It’s always interesting when American Presidents in particular visit nations we have destroyed in past wars. This past week President Obama traveled to Hiroshima to deliver the resounding message that we are not sorry … repeat, not sorry … for using the most destructive weapons in the history of mankind on this unfortunate community. He also delivered some claptrap about reducing the number of nuclear weapons, even as his administration moves forward with an ambitious plan to engineer a highly destabilizing new generation of nuclear weapons.
Empire means more than never having to say you’re sorry. It mostly means never even contemplating the concept of “sorry” – an imperial value not lost on the likes of NPR, whose Morning Edition host Renee Montagne reliably informed us that “in America – the view of the bombing – though everyone recognizes this as horrific – the view of the bombing is it was done because it had to be done.” So that’s what “the view” is, eh? Thanks, Renee. Up to your usual journalistic standards.
Obama’s previous stop was in Vietnam. No apologies there, either. Though the central thrust of his mission was to announce the lifting of an arms embargo on Vietnam that has been in place since the American war began, tightened under Reagan. Obama referred to this as a vestige of the Cold War, though the Cold War was not so cold in Vietnam, it bears reminding. Interestingly, the President’s aims in Vietnam are not dissimilar from the aims of the American war itself. One of the core objectives of U.S. policy in its Indochina wars was that of keeping the region from accommodating to China so that they would instead provide materials, markets, and cheap labor to Japan – an American version of the “co-prosperity sphere” imperial Japan aggressively sought to establish in the 1930s and ’40s.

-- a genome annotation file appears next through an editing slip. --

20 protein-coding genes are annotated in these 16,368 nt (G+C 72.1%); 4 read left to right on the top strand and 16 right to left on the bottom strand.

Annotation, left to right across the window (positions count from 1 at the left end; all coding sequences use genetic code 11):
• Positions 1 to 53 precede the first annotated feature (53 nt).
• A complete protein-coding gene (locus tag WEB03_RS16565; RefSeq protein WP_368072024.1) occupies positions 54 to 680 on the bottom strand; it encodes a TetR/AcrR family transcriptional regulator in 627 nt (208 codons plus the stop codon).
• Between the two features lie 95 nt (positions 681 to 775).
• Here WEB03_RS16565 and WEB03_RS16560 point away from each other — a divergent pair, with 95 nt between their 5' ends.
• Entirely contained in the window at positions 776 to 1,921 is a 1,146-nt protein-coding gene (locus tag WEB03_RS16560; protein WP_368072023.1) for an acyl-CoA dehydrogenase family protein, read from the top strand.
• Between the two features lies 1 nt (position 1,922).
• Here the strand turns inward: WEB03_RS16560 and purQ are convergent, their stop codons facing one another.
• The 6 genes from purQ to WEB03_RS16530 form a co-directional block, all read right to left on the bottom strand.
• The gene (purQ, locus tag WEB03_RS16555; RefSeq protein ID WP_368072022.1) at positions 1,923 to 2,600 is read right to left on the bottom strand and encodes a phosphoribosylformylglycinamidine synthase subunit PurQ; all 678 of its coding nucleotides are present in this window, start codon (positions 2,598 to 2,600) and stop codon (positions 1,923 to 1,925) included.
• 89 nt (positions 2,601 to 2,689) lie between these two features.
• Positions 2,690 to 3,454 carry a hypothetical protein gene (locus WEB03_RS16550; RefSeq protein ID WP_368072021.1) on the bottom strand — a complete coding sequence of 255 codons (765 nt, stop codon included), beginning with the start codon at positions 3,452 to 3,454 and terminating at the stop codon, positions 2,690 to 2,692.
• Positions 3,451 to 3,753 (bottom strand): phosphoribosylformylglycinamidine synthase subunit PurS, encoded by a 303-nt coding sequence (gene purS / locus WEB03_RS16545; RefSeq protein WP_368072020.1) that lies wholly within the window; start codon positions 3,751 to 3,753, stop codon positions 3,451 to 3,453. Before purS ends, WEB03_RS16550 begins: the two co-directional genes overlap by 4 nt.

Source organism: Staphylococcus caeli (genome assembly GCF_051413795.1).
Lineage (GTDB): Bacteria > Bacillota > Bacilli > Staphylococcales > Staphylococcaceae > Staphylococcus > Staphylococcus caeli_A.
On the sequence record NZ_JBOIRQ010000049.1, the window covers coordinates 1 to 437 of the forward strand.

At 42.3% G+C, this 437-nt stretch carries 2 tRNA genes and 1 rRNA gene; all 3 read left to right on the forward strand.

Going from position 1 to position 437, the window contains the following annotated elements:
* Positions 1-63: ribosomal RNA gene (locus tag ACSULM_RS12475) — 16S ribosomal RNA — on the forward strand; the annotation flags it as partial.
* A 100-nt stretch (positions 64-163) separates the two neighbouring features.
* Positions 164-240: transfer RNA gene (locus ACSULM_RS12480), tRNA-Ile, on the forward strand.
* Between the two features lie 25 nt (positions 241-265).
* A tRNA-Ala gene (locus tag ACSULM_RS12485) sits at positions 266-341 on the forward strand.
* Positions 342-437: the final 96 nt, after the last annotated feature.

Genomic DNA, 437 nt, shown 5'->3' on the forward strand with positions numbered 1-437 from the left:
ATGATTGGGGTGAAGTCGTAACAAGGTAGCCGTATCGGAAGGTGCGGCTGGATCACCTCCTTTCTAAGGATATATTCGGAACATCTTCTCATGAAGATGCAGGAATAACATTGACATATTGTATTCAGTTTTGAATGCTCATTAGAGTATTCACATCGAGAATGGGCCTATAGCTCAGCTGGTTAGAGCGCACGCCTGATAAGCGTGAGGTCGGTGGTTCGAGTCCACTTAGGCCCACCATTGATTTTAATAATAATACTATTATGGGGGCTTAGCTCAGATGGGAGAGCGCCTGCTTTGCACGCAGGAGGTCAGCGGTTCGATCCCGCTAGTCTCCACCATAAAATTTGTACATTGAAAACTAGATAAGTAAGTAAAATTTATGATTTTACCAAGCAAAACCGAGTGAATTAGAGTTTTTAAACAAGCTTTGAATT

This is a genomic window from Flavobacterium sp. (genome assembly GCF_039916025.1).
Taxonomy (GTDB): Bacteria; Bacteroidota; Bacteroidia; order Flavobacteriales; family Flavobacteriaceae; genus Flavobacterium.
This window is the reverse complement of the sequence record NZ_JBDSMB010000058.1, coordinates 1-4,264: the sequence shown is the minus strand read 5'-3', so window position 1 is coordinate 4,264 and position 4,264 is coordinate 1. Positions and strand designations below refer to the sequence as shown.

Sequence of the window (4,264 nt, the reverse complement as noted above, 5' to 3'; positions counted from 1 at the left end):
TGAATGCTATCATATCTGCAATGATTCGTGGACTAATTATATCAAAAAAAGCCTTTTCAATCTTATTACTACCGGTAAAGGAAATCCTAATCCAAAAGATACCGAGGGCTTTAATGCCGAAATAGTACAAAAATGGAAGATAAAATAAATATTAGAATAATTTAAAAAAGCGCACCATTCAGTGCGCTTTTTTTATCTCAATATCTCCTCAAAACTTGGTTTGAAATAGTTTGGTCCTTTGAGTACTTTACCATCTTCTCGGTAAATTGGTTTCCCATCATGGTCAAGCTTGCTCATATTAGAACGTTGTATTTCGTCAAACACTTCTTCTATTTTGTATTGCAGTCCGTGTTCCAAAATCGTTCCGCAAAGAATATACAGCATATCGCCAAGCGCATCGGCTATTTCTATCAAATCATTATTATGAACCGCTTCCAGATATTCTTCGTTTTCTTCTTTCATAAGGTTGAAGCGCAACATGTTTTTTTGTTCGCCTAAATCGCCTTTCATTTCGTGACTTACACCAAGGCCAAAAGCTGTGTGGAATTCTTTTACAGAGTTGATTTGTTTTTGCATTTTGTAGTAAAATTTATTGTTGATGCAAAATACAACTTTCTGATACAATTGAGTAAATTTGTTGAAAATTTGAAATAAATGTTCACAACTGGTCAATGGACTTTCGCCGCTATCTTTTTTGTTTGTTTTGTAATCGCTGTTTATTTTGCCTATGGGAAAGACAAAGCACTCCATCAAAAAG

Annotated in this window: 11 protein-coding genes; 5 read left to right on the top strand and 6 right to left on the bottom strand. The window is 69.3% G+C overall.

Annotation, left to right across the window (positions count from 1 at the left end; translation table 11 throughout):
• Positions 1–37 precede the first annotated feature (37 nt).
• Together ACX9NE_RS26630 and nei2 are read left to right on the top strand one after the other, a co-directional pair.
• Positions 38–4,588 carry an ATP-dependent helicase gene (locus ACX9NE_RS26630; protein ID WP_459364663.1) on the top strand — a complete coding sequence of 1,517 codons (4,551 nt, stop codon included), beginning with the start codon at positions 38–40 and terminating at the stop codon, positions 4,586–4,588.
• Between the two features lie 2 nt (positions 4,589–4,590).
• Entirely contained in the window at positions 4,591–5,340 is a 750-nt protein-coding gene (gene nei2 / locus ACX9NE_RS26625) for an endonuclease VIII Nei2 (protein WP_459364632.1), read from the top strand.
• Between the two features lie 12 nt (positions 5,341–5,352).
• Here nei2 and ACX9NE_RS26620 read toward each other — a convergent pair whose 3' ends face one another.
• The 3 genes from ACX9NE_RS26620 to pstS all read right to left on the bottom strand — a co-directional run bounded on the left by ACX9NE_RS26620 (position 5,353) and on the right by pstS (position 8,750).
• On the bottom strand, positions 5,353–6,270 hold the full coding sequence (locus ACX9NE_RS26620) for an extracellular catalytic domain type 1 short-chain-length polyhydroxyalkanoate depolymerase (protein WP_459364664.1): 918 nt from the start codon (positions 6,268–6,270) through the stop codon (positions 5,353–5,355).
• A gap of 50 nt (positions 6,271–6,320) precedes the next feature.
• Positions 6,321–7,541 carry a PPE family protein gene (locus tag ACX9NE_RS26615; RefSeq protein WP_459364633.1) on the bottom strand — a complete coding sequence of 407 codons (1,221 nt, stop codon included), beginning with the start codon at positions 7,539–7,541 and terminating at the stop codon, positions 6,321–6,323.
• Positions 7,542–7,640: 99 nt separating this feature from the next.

Today, the goal is … well … to have Vietnam integrated into the American-led global economic order, via the TPP and other instruments, thereby containing what our government perceives as China’s expansionism. It is, in some respects, an effort to reclaim the maximal objective of the Vietnam war, which proved beyond our reach. (I tend to agree with Chomsky, however, that the U.S. did, in fact, essentially prevail in the Vietnam war by destroying three countries and ensuring that Indochina’s crippled post-war independence would serve as a model for no one.)
The coverage of this trip has been pretty abysmal. No surprise there. Once the mainstream media has worked out what “the view” is on a given topic, there’s no point in wasting any energy on actual reporting.